Then while searching for these things, I found a simple wireless remote controller on Amazon.  This controller is specifically designed for winches and windlasses.  The unit consists of a small control box and two remote controls.  The best part was that it was under $40 (U.S.).  This device could resolve both the coiled cord issue as well as allowing me to run the windlass from the helm.  So, even though it sounded too good to be true, I ordered one.

Everything in the package...nope, no instructions

The remote came today and so I just had to install it and see if it would work. Installing the control box was pretty straight forward even though the device came with no instructions.  There is a power (red) and ground (black) wire to provide power to the switch and the remote receiving radio.  There are also two other wires (white and yellow) that provide voltage only when the remote button is pressed.  And a small green antenna wire is also part of the mix. Hooking it up to the windlass control box only required a secondary ground so the radio would always have power.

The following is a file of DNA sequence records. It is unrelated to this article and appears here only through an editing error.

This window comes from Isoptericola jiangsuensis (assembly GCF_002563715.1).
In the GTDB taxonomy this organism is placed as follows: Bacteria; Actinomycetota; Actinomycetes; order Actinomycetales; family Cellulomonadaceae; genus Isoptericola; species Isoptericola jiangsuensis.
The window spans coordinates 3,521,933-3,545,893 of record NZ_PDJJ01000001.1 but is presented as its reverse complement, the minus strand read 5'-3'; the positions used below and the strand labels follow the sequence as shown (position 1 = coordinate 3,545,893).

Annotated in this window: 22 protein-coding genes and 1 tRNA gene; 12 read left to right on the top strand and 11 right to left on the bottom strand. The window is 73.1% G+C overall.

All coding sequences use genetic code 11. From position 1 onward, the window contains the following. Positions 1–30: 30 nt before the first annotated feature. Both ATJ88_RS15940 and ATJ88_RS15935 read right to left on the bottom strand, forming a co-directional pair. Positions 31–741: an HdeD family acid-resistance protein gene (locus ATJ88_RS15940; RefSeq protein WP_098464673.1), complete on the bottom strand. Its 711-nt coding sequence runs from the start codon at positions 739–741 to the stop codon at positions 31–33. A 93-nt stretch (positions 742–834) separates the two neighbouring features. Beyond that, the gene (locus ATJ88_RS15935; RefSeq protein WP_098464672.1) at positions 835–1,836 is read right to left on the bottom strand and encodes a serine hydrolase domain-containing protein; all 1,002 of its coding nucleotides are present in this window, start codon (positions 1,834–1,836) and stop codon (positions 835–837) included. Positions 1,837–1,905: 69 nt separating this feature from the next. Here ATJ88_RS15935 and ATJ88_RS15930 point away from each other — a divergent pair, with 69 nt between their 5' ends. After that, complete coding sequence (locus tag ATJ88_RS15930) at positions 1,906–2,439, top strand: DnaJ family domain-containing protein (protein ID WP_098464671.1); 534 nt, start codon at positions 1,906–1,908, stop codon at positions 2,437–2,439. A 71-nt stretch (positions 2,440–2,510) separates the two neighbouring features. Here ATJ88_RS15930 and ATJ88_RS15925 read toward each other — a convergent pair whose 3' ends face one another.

Unfortunately the windlass control wiring on my boat did not match the boat's wiring schematics. I had to rewire the existing windlass control so it would match the schematics and allow me to install the controller box. The other disturbing issue with the wiring was that the control wires were not fused and a short could have easily caused other issues like fire.  I rewired the controller to match the schematics and added an inline fuse to protect the circuit. While I fixed the wiring, I also setup an option to bypass the oil pressure switch that was used to prevent the windlass from operating unless the engine was running. Now by swapping one wire on the terminal block pictured below, I can switch between the original functionality and the "always let it work" option.

New wireless controller at the upper right